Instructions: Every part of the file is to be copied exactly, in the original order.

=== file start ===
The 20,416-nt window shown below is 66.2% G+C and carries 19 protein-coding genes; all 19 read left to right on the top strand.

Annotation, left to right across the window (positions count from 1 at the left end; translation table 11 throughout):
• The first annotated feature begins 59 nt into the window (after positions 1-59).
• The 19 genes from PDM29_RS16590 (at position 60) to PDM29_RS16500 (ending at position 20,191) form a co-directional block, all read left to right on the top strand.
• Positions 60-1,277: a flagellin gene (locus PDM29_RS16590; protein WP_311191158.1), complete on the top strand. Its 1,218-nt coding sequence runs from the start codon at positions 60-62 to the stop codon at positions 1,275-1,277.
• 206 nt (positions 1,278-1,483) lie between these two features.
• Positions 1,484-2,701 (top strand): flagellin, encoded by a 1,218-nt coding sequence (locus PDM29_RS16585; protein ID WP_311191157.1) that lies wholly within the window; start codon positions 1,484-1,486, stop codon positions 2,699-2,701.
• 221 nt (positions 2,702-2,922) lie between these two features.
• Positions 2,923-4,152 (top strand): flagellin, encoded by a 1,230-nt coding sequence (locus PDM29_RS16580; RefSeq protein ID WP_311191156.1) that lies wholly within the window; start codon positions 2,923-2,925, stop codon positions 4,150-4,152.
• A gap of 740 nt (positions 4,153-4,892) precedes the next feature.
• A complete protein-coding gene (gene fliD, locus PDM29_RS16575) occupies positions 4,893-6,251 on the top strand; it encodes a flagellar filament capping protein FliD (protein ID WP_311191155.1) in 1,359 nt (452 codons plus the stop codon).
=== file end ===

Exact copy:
The 20,416-nt window shown below is 66.2% G+C and carries 19 protein-coding genes; all 19 read left to right on the top strand.

Annotation, left to right across the window (positions count from 1 at the left end; translation table 11 throughout):
• The first annotated feature begins 59 nt into the window (after positions 1-59).
• The 19 genes from PDM29_RS16590 (at position 60) to PDM29_RS16500 (ending at position 20,191) form a co-directional block, all read left to right on the top strand.
• Positions 60-1,277: a flagellin gene (locus PDM29_RS16590; protein WP_311191158.1), complete on the top strand. Its 1,218-nt coding sequence runs from the start codon at positions 60-62 to the stop codon at positions 1,275-1,277.
• 206 nt (positions 1,278-1,483) lie between these two features.
• Positions 1,484-2,701 (top strand): flagellin, encoded by a 1,218-nt coding sequence (locus PDM29_RS16585; protein ID WP_311191157.1) that lies wholly within the window; start codon positions 1,484-1,486, stop codon positions 2,699-2,701.
• 221 nt (positions 2,702-2,922) lie between these two features.
• Positions 2,923-4,152 (top strand): flagellin, encoded by a 1,230-nt coding sequence (locus PDM29_RS16580; RefSeq protein ID WP_311191156.1) that lies wholly within the window; start codon positions 2,923-2,925, stop codon positions 4,150-4,152.
• A gap of 740 nt (positions 4,153-4,892) precedes the next feature.
• A complete protein-coding gene (gene fliD, locus PDM29_RS16575) occupies positions 4,893-6,251 on the top strand; it encodes a flagellar filament capping protein FliD (protein ID WP_311191155.1) in 1,359 nt (452 codons plus the stop codon).